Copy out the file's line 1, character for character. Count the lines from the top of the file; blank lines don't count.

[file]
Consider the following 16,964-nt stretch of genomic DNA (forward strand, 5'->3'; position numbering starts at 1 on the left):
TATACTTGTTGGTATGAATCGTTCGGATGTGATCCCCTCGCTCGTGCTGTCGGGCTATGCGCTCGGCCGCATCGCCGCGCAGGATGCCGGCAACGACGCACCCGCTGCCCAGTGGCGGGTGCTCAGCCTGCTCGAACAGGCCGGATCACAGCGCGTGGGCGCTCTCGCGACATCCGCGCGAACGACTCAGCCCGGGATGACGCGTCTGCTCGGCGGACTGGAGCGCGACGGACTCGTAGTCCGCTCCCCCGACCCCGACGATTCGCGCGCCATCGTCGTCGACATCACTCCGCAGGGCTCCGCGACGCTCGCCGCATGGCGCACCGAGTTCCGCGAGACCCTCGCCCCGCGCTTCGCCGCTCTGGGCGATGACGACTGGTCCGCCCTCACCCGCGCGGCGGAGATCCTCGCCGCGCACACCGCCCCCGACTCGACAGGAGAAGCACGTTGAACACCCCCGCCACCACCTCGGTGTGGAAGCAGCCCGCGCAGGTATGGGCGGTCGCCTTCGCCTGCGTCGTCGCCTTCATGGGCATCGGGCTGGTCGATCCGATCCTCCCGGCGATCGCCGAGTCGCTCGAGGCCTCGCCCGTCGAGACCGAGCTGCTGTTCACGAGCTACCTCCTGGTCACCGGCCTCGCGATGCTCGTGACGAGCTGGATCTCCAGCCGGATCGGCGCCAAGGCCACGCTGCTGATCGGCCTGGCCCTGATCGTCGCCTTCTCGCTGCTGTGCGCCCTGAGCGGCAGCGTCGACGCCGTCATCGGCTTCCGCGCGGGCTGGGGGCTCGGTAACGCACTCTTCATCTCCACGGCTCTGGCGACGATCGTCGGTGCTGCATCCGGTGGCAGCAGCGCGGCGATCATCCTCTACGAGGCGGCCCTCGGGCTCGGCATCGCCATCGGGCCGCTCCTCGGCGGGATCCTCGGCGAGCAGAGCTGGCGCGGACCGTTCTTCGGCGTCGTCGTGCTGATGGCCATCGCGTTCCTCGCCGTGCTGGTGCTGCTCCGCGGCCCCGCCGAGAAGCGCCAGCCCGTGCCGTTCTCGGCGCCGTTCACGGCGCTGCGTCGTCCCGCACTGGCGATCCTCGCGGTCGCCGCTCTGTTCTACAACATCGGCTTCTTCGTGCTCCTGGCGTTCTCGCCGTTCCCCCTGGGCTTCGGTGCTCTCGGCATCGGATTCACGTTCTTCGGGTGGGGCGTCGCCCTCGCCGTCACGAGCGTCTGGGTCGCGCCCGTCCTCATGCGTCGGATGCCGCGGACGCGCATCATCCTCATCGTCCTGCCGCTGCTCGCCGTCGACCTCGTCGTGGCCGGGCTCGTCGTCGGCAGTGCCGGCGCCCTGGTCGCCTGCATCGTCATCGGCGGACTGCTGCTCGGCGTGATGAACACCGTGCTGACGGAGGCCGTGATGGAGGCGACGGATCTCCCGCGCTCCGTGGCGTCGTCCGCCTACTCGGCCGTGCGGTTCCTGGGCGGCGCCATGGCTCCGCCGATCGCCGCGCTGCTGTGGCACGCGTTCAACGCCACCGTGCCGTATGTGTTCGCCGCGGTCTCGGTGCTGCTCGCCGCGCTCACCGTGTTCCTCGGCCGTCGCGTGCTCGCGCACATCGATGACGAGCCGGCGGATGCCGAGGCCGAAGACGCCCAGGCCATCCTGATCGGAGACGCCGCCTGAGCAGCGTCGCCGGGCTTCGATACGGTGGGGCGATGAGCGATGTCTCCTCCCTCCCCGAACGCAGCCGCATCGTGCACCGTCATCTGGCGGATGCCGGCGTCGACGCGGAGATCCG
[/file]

Consider the following 16,964-nt stretch of genomic DNA (forward strand, 5'->3'; position numbering starts at 1 on the left):